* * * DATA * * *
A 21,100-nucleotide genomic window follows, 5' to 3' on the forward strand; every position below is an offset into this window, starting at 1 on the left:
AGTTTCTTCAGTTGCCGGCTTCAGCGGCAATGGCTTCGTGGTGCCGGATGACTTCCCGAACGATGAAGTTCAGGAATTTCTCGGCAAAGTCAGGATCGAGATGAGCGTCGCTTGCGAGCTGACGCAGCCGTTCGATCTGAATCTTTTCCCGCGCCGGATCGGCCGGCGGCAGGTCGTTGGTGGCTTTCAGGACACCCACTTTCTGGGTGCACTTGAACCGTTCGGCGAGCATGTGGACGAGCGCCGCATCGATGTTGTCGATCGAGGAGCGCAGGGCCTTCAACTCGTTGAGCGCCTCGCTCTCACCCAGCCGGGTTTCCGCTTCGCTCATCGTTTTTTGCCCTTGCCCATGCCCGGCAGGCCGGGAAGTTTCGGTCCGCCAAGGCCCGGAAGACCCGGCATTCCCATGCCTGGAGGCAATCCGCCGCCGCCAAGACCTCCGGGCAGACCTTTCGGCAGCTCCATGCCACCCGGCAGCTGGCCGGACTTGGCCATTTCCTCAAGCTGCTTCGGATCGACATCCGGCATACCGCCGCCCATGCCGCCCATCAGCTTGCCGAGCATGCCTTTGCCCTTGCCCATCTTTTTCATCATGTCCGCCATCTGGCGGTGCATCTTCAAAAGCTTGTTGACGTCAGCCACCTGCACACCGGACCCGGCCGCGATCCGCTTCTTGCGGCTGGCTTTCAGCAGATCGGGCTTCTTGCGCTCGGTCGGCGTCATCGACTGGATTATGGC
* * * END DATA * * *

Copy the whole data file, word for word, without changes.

A 21,100-nucleotide genomic window follows, 5' to 3' on the forward strand; every position below is an offset into this window, starting at 1 on the left:
AGTTTCTTCAGTTGCCGGCTTCAGCGGCAATGGCTTCGTGGTGCCGGATGACTTCCCGAACGATGAAGTTCAGGAATTTCTCGGCAAAGTCAGGATCGAGATGAGCGTCGCTTGCGAGCTGACGCAGCCGTTCGATCTGAATCTTTTCCCGCGCCGGATCGGCCGGCGGCAGGTCGTTGGTGGCTTTCAGGACACCCACTTTCTGGGTGCACTTGAACCGTTCGGCGAGCATGTGGACGAGCGCCGCATCGATGTTGTCGATCGAGGAGCGCAGGGCCTTCAACTCGTTGAGCGCCTCGCTCTCACCCAGCCGGGTTTCCGCTTCGCTCATCGTTTTTTGCCCTTGCCCATGCCCGGCAGGCCGGGAAGTTTCGGTCCGCCAAGGCCCGGAAGACCCGGCATTCCCATGCCTGGAGGCAATCCGCCGCCGCCAAGACCTCCGGGCAGACCTTTCGGCAGCTCCATGCCACCCGGCAGCTGGCCGGACTTGGCCATTTCCTCAAGCTGCTTCGGATCGACATCCGGCATACCGCCGCCCATGCCGCCCATCAGCTTGCCGAGCATGCCTTTGCCCTTGCCCATCTTTTTCATCATGTCCGCCATCTGGCGGTGCATCTTCAAAAGCTTGTTGACGTCAGCCACCTGCACACCGGACCCGGCCGCGATCCGCTTCTTGCGGCTGGCTTTCAGCAGATCGGGCTTCTTGCGCTCGGTCGGCGTCATCGACTGGATTATGGC